Save your FREE seat for Streaming Media Connect this August. Register Now!

Why You Should Embrace Sustainability (But Not For The Reason You May Think)

Article Featured Image

There’s no doubt that humanity has an obligation in our stewardship of this planet. Even beyond just making sure we have a place to live in 50 years, it should be a moral imperative. But let’s ignore that for just a moment. Let’s ignore the scare tactics, the fear mongering, and the many ways that we fail to understand the difference between causation and correlation when looking at both immediate and historical climate data.

To really make an impact, we have to put sustainability within a context we can understand. It’s hard, whether as individuals or businesses, sometimes to grasp the very huge concept of climate change and then commit to “sustainability efforts” as a way to have an impact. But when there is context, sustainability efforts can be achieved without actually trying to focus on them in particular. Within the streaming industry, that context is power.

Power threads through the entire streaming workflow. From encoders to devices, from content development to transmission, power links everything together. But power is not, in and of itself, a measurement. The amount of power needed to produce, deliver, and render a single frame of video is a result of efficiency. When elements within the streaming workflow are not efficient, they tend to use more power. For example, a screen turned up too brightly requires more power (and to be recharged more often). An AI application being used too dynamically render captions for streaming content that is not programmed efficiently could use extra cores, require a larger cloud instance, or peg a CPU for longer, all of which require more power. And those power requirements can have a cascading effect. Poorly performing software can require more boxes which require more rack space which require more power. And, as Dom Robinson has pointed out in his work within GreeningofStreaming, the cloud services that many streaming workflows rely on have unused capacity that is just on and waiting. That takes power too.

For streaming operators, then, embracing sustainability is about embracing efficiency. And efficiency has a demonstrable impact on the bottom line. Better software efficiency means less cores needed, for example, which can equate to less expensive cloud instances. Better management efficiency can mean improved business logic for managing the elasticity of the workflow, which can result in instances being up for less time resulting in lower overall costs.

But there is also efficiency within the software itself. When applied, context-aware encoding for example can reduce the amount of CPU required to produce a specific frame of video. Employing business logic for delivery can have an impact too. High-bitrate content, like 1080p60 video, when streamed to small screens (which can render the content but the human eye can’t discern the depth) is wasteful. It keeps sessions open longer which requires more sustained compute and can even require additional caches as the output can fill up NIC capacity sooner. More caches equals more instances or more boxes equals more power.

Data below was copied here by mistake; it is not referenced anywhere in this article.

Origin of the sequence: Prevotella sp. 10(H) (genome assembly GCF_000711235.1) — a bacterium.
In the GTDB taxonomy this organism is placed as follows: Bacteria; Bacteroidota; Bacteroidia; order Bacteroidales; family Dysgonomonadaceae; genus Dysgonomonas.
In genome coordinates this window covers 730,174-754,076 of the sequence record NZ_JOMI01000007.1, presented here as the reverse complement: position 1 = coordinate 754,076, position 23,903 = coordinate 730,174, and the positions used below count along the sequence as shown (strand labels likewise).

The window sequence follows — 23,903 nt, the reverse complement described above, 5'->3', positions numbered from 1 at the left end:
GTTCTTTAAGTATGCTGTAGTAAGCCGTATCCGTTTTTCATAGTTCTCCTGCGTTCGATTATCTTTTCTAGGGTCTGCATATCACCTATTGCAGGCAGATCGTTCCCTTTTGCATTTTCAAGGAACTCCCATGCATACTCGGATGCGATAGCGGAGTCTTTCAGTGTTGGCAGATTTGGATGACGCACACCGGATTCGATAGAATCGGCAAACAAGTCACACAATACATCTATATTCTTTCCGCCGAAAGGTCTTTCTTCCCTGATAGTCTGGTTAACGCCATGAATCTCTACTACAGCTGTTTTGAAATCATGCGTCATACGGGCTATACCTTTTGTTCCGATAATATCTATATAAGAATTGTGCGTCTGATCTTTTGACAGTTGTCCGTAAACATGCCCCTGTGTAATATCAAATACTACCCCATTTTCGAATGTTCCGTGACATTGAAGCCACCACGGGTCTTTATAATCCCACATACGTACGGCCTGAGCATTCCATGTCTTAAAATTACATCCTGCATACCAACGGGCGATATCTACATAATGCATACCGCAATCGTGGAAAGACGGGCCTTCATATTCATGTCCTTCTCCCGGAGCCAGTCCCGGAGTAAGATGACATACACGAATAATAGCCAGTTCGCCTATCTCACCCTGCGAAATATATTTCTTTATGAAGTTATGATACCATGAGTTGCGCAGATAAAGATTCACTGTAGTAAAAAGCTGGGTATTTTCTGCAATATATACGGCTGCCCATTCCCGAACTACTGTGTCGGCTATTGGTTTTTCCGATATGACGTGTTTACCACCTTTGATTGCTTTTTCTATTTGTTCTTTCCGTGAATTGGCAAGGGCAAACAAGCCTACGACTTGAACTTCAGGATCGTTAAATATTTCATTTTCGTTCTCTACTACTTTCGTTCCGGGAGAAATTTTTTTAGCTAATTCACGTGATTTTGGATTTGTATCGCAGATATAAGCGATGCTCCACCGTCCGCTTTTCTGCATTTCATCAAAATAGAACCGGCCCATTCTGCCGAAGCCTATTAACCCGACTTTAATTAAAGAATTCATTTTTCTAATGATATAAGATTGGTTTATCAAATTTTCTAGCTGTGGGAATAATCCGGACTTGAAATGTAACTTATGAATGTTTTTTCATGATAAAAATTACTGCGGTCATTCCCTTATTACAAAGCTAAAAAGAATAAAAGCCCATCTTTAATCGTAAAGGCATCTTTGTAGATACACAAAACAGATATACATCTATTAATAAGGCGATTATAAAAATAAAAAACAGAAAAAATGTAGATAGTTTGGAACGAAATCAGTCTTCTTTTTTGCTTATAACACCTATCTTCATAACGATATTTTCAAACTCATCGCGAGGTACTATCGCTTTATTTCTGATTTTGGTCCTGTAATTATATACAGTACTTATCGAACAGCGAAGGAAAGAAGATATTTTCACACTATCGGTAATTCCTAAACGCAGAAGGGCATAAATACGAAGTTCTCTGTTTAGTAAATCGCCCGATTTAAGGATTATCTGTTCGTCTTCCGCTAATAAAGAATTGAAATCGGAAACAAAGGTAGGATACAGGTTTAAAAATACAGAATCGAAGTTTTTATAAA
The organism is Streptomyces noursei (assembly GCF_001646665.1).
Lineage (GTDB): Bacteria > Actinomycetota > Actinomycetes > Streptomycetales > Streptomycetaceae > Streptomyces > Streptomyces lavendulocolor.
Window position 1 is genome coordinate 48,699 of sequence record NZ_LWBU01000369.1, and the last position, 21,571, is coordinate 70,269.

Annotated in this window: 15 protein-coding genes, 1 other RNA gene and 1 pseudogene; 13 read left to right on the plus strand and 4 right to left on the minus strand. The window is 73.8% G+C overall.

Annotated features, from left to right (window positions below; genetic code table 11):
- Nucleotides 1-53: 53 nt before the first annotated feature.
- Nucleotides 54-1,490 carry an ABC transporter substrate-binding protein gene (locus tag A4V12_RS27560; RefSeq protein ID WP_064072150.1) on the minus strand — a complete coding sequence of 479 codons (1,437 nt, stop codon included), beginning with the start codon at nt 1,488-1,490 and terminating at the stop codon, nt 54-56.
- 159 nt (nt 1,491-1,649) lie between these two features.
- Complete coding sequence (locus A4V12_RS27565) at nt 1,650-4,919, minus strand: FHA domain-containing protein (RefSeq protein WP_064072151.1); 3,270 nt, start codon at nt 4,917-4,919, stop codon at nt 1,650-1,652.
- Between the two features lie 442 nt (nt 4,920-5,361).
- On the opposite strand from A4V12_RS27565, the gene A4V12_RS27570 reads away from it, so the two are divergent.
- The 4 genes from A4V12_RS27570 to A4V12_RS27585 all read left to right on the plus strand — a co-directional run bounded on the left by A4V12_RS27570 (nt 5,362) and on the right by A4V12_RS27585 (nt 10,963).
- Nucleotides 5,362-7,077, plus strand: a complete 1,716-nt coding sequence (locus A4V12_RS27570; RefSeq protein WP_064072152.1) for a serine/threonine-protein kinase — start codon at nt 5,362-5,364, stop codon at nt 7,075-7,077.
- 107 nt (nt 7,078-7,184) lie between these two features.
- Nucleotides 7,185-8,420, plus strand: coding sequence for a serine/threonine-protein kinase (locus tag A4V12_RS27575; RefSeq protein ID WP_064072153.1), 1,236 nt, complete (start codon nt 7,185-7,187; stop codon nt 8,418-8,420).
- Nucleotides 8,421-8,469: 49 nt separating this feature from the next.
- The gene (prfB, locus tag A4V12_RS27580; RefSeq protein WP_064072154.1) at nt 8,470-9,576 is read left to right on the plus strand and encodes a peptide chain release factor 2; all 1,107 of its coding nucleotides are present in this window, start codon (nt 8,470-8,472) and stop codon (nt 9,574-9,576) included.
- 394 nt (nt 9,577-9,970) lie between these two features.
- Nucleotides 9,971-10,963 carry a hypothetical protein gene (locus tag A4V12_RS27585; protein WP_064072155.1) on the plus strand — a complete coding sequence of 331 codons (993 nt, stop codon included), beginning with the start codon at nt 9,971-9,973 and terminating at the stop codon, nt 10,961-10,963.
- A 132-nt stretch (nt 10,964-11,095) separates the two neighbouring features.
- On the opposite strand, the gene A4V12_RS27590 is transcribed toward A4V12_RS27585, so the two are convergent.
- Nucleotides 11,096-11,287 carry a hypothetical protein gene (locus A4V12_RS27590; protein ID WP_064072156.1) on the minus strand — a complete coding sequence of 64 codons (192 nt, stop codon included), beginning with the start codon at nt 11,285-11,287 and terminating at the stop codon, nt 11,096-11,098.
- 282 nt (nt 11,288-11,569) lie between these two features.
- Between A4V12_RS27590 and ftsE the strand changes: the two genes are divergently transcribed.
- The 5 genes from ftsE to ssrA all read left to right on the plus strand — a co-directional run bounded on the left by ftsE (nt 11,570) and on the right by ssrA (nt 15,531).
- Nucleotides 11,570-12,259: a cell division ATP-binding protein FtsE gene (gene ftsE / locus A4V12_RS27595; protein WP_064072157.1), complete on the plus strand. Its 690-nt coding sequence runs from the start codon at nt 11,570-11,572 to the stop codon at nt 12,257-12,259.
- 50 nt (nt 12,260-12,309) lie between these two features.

For streaming operators, efficiency can reduce the amount of infrastructure needed to deliver a high-quality video experience. For example, consider how Varnish, a very popular reverse proxy cache in many streaming delivery architectures, has optimized performance on specific Intel Xeon chips resulting in up to a 90% reduction of power. Consequently, this reduced cost is reflected in margins which has a demonstrable impact on share price. And there are even other correlations. Better efficiency can improve scalability and resilience by requiring less elasticity to support increased demand or failover.

To embrace sustainability, then, the streaming industry should focus on efficiency, which is something that can be addressed at each stage of development and implementation. Waiting until you’re ready for deployment and asking the question, “How can we ensure this is efficient?” is too late. Software engineers, developers, devops, operations, product managers, and everyone in between has to ask that question at each stage.

The end result? A more efficient workflow requiring less power and, ultimately, generating more revenue. Win-win.

Streaming Covers
for qualified subscribers
Subscribe Now Current Issue Past Issues
Related Articles

The State of Streaming Sustainability 2024

How do others see us, and how do we measure our progress? New data on streaming power consumption will al­low the industry to target further reductions in power consumption while working toward longer-term solu­tions that reuse old technologies alongside current best practices as a way to extend the life of streaming tech for years to come.

Practical Approaches to Sustainable Streaming

In this article I'll expand on prior sustainability approaches, detail reasons to consider additional areas of power-consumption optimization, and invite diverse stakeholders across streaming workflows to engage with Streaming Media magazine, GoS, and like-minded stakeholders in a mid- to late-2023 initiative around the LESS Accord, with an overall goal of readers recommending measurable best practices for consideration by September 2023.

The Greening of Streaming

The time has long since passed to turn our attention to making the streaming delivery ecosystem more environmentally friendly. Here are some of the key challenges, as well as some suggested first steps towards solutions.

Companies and Suppliers Mentioned